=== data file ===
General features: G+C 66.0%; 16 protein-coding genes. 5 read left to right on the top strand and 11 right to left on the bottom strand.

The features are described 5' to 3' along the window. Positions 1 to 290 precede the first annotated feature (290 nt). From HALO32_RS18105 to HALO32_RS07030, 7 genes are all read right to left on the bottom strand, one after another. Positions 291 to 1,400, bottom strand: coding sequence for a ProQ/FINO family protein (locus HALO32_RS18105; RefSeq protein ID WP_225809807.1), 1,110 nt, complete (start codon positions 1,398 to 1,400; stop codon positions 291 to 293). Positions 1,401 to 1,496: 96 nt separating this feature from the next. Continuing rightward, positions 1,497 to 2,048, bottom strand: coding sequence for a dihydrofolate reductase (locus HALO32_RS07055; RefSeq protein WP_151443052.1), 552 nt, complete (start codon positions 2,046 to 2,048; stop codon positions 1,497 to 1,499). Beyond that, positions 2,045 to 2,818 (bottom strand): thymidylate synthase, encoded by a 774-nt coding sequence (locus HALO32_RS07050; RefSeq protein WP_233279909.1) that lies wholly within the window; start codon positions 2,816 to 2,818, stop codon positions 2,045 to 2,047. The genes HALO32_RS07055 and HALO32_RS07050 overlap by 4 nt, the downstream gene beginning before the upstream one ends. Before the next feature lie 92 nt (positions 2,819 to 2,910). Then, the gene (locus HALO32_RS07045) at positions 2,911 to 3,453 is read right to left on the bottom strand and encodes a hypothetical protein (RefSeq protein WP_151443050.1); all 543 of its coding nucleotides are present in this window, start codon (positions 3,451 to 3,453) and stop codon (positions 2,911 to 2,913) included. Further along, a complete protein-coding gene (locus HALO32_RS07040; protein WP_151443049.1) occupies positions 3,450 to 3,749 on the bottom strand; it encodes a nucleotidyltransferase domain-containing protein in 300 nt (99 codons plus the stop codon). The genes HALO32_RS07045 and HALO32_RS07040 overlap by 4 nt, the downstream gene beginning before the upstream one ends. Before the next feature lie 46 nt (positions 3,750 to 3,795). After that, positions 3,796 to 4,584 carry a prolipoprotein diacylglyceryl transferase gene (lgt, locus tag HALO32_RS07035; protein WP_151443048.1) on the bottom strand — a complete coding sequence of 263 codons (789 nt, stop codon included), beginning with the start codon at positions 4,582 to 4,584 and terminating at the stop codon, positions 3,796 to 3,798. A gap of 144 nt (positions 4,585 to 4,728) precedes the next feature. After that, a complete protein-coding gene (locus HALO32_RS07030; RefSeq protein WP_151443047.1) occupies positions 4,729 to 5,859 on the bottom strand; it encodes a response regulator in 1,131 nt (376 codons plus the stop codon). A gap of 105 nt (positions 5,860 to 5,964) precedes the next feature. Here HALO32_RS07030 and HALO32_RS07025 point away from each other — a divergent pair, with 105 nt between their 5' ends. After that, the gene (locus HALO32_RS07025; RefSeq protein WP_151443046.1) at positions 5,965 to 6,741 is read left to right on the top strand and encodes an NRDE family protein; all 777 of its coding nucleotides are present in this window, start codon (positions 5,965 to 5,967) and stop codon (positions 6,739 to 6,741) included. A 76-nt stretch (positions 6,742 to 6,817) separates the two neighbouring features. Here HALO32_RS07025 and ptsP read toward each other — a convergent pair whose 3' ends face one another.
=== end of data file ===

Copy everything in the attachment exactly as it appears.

General features: G+C 66.0%; 16 protein-coding genes. 5 read left to right on the top strand and 11 right to left on the bottom strand.

The features are described 5' to 3' along the window. Positions 1 to 290 precede the first annotated feature (290 nt). From HALO32_RS18105 to HALO32_RS07030, 7 genes are all read right to left on the bottom strand, one after another. Positions 291 to 1,400, bottom strand: coding sequence for a ProQ/FINO family protein (locus HALO32_RS18105; RefSeq protein ID WP_225809807.1), 1,110 nt, complete (start codon positions 1,398 to 1,400; stop codon positions 291 to 293). Positions 1,401 to 1,496: 96 nt separating this feature from the next. Continuing rightward, positions 1,497 to 2,048, bottom strand: coding sequence for a dihydrofolate reductase (locus HALO32_RS07055; RefSeq protein WP_151443052.1), 552 nt, complete (start codon positions 2,046 to 2,048; stop codon positions 1,497 to 1,499). Beyond that, positions 2,045 to 2,818 (bottom strand): thymidylate synthase, encoded by a 774-nt coding sequence (locus HALO32_RS07050; RefSeq protein WP_233279909.1) that lies wholly within the window; start codon positions 2,816 to 2,818, stop codon positions 2,045 to 2,047. The genes HALO32_RS07055 and HALO32_RS07050 overlap by 4 nt, the downstream gene beginning before the upstream one ends. Before the next feature lie 92 nt (positions 2,819 to 2,910). Then, the gene (locus HALO32_RS07045) at positions 2,911 to 3,453 is read right to left on the bottom strand and encodes a hypothetical protein (RefSeq protein WP_151443050.1); all 543 of its coding nucleotides are present in this window, start codon (positions 3,451 to 3,453) and stop codon (positions 2,911 to 2,913) included. Further along, a complete protein-coding gene (locus HALO32_RS07040; protein WP_151443049.1) occupies positions 3,450 to 3,749 on the bottom strand; it encodes a nucleotidyltransferase domain-containing protein in 300 nt (99 codons plus the stop codon). The genes HALO32_RS07045 and HALO32_RS07040 overlap by 4 nt, the downstream gene beginning before the upstream one ends. Before the next feature lie 46 nt (positions 3,750 to 3,795). After that, positions 3,796 to 4,584 carry a prolipoprotein diacylglyceryl transferase gene (lgt, locus tag HALO32_RS07035; protein WP_151443048.1) on the bottom strand — a complete coding sequence of 263 codons (789 nt, stop codon included), beginning with the start codon at positions 4,582 to 4,584 and terminating at the stop codon, positions 3,796 to 3,798. A gap of 144 nt (positions 4,585 to 4,728) precedes the next feature. After that, a complete protein-coding gene (locus HALO32_RS07030; RefSeq protein WP_151443047.1) occupies positions 4,729 to 5,859 on the bottom strand; it encodes a response regulator in 1,131 nt (376 codons plus the stop codon). A gap of 105 nt (positions 5,860 to 5,964) precedes the next feature. Here HALO32_RS07030 and HALO32_RS07025 point away from each other — a divergent pair, with 105 nt between their 5' ends. After that, the gene (locus HALO32_RS07025; RefSeq protein WP_151443046.1) at positions 5,965 to 6,741 is read left to right on the top strand and encodes an NRDE family protein; all 777 of its coding nucleotides are present in this window, start codon (positions 5,965 to 5,967) and stop codon (positions 6,739 to 6,741) included. A 76-nt stretch (positions 6,742 to 6,817) separates the two neighbouring features. Here HALO32_RS07025 and ptsP read toward each other — a convergent pair whose 3' ends face one another.